At one point, one of three veteran hoodlums facing the indignities of old age and the fact that time waits for no man, confronted with what is coming, says "This is what it comes to". A less generous viewer might point out such a sentence was exactly what Al Pacino, Christopher Walken and Alan Arkin might have in mind when shooting Stand Up Guys, with a question mark added for emphasis: "this is what it comes to?". Yet, disappointing as it may be, Fisher Stevens' gentle comedy of old age is neither undignified nor a complete waste of time; instead, it's an amiable effort that shortchanges its cast with a predictable narrative arc, but thrives in the sense of nostalgia for older, riskier days - both for old-school gangsters and for thrillingly daring film performances.

     Granted, there is a sense that the "package" alone got Stand Up Guys green-lighted: three of the most electric performers of 1970s American cinema playing their age as small-time mobsters reunited when Mr. Pacino's Val is freed after a 30-year stint in jail. Noah Haidle's script makes no secret from the beginning that this first night of freedom will also very likely be Val's last, and that Mr. Walken's Doc, his best friend and the only one to stick along during the entire 30 years, is the one who will have to dispose of him. What maintains interest, then, is not so much the apparently pre-ordained end result, but much more the wayward path the tale will take until an ultimate resolution that may or may not be the one we viewers were led to expect. That wayward path involves a diner staffed by the charming Alex (Addison Timlin), a family-business brothel run by the ditzy Wendy (Lucy Punch) and a third mobster, former getaway driver Hirsch (Mr. Arkin), sprung from his retirement home for a sort of "last hurrah".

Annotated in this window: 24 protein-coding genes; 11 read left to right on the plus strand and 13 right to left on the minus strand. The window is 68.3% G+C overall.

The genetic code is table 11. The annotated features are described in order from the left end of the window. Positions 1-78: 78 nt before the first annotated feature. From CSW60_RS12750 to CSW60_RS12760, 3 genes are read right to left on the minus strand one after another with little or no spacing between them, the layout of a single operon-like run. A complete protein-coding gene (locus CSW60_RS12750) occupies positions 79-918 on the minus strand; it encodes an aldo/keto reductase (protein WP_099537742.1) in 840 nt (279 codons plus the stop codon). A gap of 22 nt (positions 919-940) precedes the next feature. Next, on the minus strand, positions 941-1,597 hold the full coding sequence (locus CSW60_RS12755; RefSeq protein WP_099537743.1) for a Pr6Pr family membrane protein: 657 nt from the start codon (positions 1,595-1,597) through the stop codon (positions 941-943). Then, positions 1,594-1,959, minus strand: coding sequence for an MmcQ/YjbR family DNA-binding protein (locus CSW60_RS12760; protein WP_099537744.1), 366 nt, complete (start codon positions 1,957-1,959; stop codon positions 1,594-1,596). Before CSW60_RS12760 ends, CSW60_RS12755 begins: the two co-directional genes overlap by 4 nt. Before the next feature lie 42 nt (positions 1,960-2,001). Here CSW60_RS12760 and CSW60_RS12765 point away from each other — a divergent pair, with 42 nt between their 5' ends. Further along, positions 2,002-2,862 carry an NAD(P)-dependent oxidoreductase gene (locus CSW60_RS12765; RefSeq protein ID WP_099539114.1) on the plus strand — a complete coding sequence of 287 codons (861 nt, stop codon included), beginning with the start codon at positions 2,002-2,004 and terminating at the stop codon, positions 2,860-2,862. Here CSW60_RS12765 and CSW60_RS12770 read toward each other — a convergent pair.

Not all of the adventures of these men with enough age to be grandparents are entirely convincing (some are borderline embarrassing), but they're all given the right amount of bounce and poignancy by the performances of a serene Mr. Pacino and, especially, a restrained Mr. Walken (Mr. Arkin's is, effectively and sadly, merely a guest star turn). As the night goes, the sense that there's a history shared and felt between them, the way they make each word and move speak the volumes that are left unspoken, turns this rather creaky melodrama of men coping with growing old and not being anymore who they once were into a charmingly bitter-sweet comedy in a minor key. Mr. Stevens, a veteran supporting actor who has been mostly active as a producer, keeps any interferences to a minimum; his handling is so self-effacing as to be mostly illustrative of the script, but has the advantage of shining the best possible light on his leads, and they respond with performances that breath life and humanity into a routine production. This is what they have come to? Well, yes, but at least there's something to it.

Cast: Al Pacino, Christopher Walken, Alan Arkin, Julianna Margulies, Mark Margolis, Lucy Punch, Addison Timlin, Vanessa Ferlito
Director: Fisher Stevens
Screenplay: Noah Haidle
Cinematography: Michael Grady (colour, widescreen)
Music: Lyle Workman
Designer: Maher Ahmad
Costumes: Lindsay Ann McKay
Editor: Mark Livolsi
Producers: Sidney Kimmel, Jim Tauber, Tom Rosenberg, Gary Lucchesi  (Lionsgate Films, Sidney Kimmel Entertainment and Lakeshore Entertainment Group)
USA, 2012, 95 minutes

Screened: DVD, Lisbon, June 9th 2013


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